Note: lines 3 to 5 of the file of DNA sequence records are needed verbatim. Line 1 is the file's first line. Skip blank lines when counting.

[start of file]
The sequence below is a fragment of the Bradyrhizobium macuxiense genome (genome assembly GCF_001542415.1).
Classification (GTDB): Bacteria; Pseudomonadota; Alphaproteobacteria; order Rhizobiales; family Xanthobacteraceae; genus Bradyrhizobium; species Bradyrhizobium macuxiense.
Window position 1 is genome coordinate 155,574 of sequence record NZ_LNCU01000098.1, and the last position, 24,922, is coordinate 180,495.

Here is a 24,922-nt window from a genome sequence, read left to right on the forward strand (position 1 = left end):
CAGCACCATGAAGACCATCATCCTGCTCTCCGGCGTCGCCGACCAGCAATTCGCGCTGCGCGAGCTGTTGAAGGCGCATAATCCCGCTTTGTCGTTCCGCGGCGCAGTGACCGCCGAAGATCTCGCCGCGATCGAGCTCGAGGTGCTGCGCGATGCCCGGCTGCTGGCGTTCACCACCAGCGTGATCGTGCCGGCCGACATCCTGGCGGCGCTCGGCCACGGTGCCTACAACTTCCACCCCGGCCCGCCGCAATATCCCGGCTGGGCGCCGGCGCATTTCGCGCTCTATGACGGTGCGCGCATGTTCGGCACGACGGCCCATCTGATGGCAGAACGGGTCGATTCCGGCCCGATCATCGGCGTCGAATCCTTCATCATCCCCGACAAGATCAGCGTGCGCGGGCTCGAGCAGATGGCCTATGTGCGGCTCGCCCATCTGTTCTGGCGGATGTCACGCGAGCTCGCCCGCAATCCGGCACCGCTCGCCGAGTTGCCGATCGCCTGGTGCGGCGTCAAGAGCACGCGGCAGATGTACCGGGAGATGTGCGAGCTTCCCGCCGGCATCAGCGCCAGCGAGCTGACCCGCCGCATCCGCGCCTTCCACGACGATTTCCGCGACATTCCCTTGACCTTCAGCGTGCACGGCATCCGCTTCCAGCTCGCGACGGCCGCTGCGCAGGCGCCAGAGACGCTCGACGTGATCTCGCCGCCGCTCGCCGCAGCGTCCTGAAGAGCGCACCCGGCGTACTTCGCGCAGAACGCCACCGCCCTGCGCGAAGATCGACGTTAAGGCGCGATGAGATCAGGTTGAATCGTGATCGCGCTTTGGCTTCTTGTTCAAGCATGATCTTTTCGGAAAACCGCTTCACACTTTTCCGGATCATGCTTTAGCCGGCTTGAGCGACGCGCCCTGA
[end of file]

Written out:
Window position 1 is genome coordinate 155,574 of sequence record NZ_LNCU01000098.1, and the last position, 24,922, is coordinate 180,495.

Here is a 24,922-nt window from a genome sequence, read left to right on the forward strand (position 1 = left end):
CAGCACCATGAAGACCATCATCCTGCTCTCCGGCGTCGCCGACCAGCAATTCGCGCTGCGCGAGCTGTTGAAGGCGCATAATCCCGCTTTGTCGTTCCGCGGCGCAGTGACCGCCGAAGATCTCGCCGCGATCGAGCTCGAGGTGCTGCGCGATGCCCGGCTGCTGGCGTTCACCACCAGCGTGATCGTGCCGGCCGACATCCTGGCGGCGCTCGGCCACGGTGCCTACAACTTCCACCCCGGCCCGCCGCAATATCCCGGCTGGGCGCCGGCGCATTTCGCGCTCTATGACGGTGCGCGCATGTTCGGCACGACGGCCCATCTGATGGCAGAACGGGTCGATTCCGGCCCGATCATCGGCGTCGAATCCTTCATCATCCCCGACAAGATCAGCGTGCGCGGGCTCGAGCAGATGGCCTATGTGCGGCTCGCCCATCTGTTCTGGCGGATGTCACGCGAGCTCGCCCGCAATCCGGCACCGCTCGCCGAGTTGCCGATCGCCTGGTGCGGCGTCAAGAGCACGCGGCAGATGTACCGGGAGATGTGCGAGCTTCCCGCCGGCATCAGCGCCAGCGAGCTGACCCGCCGCATCCGCGCCTTCCACGACGATTTCCGCGACATTCCCTTGACCTTCAGCGTGCACGGCATCCGCTTCCAGCTCGCGACGGCCGCTGCGCAGGCGCCAGAGACGCTCGACGTGATCTCGCCGCCGCTCGCCGCAGCGTCCTGAAGAGCGCACCCGGCGTACTTCGCGCAGAACGCCACCGCCCTGCGCGAAGATCGACGTTAAGGCGCGATGAGATCAGGTTGAATCGTGATCGCGCTTTGGCTTCTTGTTCAAGCATGATCTTTTCGGAAAACCGCTTCACACTTTTCCGGATCATGCTTTAGCCGGCTTGAGCGACGCGCCCTGA